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Persistence of diflubenzuron on Appalachian forest leaves after aerial application of Dimilin

Smith, R.R., Wellings, D.L., Toney, S.R., Faber, D.C., Miracle, J.E., Carnes, J.T., Rutherford, A.B.
Journal of agricultural and food chemistry 1993 v.41 no.11 pp. 2184-2190
diflubenzuron, insecticide residues, leaves, forest trees, aerial application, West Virginia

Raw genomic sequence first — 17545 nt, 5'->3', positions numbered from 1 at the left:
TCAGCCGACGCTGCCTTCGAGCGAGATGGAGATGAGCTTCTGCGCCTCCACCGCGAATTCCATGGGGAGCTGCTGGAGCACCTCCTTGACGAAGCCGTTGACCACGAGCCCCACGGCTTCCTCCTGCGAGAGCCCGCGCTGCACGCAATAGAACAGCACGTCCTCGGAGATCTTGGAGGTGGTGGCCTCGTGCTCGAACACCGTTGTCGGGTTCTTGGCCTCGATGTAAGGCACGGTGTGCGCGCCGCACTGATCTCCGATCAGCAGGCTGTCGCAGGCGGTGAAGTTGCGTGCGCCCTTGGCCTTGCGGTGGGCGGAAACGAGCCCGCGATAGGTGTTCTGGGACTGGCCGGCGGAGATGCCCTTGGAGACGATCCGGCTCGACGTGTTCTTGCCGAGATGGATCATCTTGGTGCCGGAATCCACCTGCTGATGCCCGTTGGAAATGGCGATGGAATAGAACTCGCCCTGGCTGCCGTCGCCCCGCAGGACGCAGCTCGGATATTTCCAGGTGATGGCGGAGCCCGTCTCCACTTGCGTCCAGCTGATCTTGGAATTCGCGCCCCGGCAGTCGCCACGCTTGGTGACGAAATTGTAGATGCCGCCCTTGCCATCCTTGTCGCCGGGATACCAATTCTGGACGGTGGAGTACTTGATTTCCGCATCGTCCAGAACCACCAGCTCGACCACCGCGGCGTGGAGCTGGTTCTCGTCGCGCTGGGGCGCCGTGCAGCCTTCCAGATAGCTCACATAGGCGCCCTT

Using a new method for the analysis of diflubenzuron, the active ingredient in the pesticide Dimilin, the persistence of diflubenzuron on leaves of 20 Appalachian forest trees of 7 species was studied throughout the 1991 season after aerial application of the pesticide. Composites were made from leaf samples of each the upper and lower tree canopies, and replicate subsamples were analyzed for diflubenzuron concentration. The two values closely agreed, confirming composite homogeneity and precision of the analytical method. Growth dilution of diflubenzuron during this study was negligible. A significant loss of diflubenzuron from the foliage, ranging from 20% to 80%, was observed within the first 3 weeks after application. The remaining diflubenzuron was generally found to persist for the rest of the growing season until leaf fall, at which 13 of the 20 trees retained more than 20% of the original pesticide applied. The remaining seven trees, consisting of all five yellow poplars and two black oaks, showed from 5% to 20% diflubenzuron retention, primarily due to a greater initial crop. At leaf fall, the residual diflubenzuron is delivered along with the leaves to the streams and the ground litter underlying the canopy.